[EM] Finding the constants for the approximating function
Michael Ossipoff
mikeo2106 at msn.com
Tue Jan 30 09:59:17 PST 2007
Some days ago I posted a suggestion for finding the values of the constants
A & B in the approximating function B/(q+A), by least-squares. The same
method could be used for B*exp(-A*q).
That's probably the most accurate way to evaluate the constants.
I'd noticed that Warren finds the constants based on the fact that the U.S.
population and the number of states are know. Yes, those two known
quantities make it possible to solve two equations to find the constants A &
B.
The integral, with respect to q, of the frequency distribution
approximating function, from 0 to Q
represents the number of states from population zero out to a population of
Q Hare quotas.
For the least-squares solution, I'd suggested fitting that integral function
to the data points consisting of the states's Hare quotas and their
cumulative numbers (The smallest state's cumulative number is 1. The 2nd
smallest state's cumulative number is 2...etc), to get the values of the two
constants.
But, for the two equations solution, you could set that integral, from 0 out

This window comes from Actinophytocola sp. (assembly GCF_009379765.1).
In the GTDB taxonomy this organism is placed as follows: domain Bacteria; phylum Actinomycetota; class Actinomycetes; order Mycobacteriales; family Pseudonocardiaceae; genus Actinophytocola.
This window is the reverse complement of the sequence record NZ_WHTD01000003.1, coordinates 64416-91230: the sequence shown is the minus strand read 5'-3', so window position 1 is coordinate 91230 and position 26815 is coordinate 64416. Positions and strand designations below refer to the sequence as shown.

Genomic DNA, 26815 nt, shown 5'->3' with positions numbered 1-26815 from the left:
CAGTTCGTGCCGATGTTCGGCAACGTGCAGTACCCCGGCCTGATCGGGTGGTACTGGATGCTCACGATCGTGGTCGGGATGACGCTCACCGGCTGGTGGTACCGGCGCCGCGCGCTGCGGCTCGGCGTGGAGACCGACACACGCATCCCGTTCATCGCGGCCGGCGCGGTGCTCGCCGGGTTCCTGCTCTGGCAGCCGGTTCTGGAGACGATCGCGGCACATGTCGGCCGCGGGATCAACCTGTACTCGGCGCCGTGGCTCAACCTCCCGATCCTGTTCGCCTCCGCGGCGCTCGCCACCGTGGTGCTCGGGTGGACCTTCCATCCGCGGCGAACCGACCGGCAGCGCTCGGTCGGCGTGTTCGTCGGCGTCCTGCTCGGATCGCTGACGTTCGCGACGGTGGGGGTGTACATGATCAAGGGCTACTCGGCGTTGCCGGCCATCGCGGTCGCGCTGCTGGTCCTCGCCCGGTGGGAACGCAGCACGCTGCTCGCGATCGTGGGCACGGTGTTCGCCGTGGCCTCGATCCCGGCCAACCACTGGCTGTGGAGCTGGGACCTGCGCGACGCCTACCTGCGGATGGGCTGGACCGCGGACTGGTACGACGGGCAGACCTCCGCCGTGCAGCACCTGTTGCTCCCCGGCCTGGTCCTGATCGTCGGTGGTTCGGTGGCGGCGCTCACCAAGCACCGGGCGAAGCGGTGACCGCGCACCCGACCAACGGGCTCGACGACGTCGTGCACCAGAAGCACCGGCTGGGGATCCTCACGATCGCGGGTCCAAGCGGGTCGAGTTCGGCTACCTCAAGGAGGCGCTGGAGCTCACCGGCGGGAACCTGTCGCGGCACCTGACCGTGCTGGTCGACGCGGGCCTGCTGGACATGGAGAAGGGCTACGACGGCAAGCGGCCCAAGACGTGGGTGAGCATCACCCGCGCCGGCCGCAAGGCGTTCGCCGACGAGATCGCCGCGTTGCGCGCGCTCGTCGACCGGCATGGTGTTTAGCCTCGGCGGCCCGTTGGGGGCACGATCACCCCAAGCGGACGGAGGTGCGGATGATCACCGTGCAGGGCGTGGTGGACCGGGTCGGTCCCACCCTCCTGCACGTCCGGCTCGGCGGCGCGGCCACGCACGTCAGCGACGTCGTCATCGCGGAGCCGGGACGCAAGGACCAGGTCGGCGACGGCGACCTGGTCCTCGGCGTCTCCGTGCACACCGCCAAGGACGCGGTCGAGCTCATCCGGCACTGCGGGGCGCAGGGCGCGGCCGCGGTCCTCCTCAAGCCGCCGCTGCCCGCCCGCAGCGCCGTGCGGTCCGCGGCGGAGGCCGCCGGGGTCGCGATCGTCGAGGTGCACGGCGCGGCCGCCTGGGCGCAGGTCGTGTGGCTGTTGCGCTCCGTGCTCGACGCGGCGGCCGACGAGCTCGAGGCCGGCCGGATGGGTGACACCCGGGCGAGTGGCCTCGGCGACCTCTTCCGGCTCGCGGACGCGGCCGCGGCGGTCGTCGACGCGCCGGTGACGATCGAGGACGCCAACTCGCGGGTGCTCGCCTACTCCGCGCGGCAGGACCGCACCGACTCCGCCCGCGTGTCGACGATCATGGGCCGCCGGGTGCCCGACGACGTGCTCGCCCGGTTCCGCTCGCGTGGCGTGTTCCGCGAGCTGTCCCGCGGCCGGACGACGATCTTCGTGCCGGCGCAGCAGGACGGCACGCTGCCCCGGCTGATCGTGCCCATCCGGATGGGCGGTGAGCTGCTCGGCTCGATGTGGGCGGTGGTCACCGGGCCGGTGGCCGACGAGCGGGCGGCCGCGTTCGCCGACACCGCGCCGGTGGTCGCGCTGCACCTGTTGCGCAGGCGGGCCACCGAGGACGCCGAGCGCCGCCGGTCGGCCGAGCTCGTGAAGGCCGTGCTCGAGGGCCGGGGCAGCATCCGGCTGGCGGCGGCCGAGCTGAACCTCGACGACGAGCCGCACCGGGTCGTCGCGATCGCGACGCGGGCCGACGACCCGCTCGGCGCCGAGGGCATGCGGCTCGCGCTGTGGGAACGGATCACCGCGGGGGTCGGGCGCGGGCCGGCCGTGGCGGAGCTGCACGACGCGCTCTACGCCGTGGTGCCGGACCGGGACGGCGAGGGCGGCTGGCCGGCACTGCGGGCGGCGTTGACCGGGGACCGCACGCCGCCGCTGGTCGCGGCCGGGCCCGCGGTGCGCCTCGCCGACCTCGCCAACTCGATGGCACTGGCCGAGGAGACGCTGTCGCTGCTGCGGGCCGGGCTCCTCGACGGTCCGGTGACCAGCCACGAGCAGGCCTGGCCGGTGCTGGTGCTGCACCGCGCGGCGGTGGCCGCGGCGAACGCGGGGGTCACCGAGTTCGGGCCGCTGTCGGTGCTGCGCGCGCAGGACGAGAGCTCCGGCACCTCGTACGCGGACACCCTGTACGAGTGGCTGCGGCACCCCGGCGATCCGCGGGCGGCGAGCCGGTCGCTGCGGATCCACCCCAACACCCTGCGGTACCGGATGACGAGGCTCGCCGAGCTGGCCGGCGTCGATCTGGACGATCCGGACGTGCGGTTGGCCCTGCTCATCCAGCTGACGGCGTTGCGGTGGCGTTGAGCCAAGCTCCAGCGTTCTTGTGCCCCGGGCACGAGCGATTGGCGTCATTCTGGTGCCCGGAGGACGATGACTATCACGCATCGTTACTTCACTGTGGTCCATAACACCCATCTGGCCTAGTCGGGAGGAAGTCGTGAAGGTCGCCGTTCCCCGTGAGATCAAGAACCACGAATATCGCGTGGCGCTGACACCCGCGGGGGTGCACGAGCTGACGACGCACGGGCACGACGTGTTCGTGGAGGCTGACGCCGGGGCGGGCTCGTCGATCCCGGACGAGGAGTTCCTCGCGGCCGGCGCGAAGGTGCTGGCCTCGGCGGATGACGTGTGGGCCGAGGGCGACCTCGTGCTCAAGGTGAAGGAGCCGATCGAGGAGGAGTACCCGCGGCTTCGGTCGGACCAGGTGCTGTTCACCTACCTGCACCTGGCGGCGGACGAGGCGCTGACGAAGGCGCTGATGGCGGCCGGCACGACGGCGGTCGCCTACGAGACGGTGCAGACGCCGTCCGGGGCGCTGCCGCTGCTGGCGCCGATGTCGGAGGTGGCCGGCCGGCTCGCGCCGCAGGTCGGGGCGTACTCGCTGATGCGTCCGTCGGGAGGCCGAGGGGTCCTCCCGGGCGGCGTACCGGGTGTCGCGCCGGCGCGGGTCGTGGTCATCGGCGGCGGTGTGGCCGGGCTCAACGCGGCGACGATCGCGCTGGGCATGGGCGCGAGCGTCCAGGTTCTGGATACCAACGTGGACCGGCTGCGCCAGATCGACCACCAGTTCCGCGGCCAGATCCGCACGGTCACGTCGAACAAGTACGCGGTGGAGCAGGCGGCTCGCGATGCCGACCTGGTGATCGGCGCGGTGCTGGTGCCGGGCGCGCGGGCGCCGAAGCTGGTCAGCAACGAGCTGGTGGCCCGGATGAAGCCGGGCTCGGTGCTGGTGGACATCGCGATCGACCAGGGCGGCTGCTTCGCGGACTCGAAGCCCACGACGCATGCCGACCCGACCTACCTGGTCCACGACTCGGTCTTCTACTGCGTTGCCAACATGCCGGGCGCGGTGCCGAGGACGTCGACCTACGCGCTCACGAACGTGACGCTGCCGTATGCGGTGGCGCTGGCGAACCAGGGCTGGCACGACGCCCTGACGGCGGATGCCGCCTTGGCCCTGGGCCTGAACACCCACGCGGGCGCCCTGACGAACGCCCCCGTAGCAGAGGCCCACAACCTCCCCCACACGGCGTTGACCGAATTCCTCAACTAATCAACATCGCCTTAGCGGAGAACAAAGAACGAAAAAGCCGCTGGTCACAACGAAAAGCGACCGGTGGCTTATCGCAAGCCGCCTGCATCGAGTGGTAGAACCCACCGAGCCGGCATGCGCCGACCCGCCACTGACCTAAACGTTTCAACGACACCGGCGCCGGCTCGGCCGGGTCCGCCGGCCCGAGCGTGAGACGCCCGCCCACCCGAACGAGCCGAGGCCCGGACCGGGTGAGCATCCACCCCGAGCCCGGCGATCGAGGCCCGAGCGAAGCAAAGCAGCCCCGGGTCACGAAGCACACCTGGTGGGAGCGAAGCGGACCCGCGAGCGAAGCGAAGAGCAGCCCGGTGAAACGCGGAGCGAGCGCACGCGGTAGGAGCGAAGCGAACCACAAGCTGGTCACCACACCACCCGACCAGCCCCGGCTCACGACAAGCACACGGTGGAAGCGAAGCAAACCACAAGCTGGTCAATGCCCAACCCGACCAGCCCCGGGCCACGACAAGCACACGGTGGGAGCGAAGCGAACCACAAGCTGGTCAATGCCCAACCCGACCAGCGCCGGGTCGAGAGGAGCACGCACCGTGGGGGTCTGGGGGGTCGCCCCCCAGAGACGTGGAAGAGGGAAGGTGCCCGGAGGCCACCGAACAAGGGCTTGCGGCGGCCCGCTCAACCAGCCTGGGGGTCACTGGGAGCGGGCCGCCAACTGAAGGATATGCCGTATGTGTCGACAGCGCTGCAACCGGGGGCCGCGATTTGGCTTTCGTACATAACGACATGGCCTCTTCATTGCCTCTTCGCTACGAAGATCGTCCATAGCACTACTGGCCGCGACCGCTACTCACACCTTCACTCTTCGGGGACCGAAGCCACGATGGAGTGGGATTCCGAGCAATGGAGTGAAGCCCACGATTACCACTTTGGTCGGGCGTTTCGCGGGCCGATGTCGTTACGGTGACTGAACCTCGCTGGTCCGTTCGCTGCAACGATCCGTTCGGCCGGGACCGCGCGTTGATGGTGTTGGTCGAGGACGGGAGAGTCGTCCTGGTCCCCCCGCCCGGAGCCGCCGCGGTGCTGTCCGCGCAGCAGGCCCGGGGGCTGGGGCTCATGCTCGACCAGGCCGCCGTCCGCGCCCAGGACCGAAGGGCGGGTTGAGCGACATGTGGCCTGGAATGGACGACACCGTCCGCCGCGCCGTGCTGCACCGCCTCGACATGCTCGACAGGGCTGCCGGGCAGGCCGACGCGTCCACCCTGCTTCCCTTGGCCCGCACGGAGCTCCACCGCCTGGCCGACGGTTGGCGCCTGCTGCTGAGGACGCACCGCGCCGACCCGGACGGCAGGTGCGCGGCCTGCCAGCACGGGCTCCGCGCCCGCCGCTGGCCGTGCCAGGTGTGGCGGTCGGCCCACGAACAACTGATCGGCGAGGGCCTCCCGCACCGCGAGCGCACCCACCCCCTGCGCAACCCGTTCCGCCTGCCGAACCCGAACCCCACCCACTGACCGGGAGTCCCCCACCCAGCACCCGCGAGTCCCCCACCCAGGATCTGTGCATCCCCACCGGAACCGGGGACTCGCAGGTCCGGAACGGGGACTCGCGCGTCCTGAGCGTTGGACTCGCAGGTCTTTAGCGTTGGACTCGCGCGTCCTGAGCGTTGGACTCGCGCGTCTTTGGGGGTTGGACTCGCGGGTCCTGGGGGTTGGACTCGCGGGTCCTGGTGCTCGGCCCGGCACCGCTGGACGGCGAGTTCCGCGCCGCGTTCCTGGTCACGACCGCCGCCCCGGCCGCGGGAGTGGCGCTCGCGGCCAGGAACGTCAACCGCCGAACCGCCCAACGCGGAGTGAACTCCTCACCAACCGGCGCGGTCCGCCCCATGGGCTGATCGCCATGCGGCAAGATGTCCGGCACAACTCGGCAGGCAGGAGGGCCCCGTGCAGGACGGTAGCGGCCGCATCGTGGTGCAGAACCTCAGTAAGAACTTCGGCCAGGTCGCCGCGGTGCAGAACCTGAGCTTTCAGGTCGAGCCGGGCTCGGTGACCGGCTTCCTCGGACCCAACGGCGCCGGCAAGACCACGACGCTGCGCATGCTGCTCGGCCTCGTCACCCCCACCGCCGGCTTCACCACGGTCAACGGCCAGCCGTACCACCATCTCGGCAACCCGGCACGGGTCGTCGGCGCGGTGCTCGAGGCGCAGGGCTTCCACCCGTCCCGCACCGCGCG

to 52 Hare quotas, equal to the number of states. That's one of the two
equations.
That integral function gives the cumulative number of states as a function
of q. Its inverse gives q as a function of the cumulative number of states.
Write the integral of that inverse from 0 to 50, and set it equal to 435
(the U.S. population in Hare quotas). That's the 2nd equation. Solve those
two equations for A and B.
Least squares is almost surely more accurate. If the distribution function
really is the exponential function, then both methods are completely
accurate. But if it isn't, then the least squares approximation gives the
exponential function that gives the best approximation.
Another way to make two equations would be set the integral of the
approximatng function equal to 34 when q has the value of the number of Hare
quotas possessed by the 34th state. And to set the integral of the
approximating function equal to 17 when q has the value of the number of
Hare quotas possessed by the 17th state.
I'd considered that, and preferred least-squares, because, as I said, it's
the closest B*exp(-A*q) approximation to the distribution when the
distribution isn't really that function.
Mike Ossipoff
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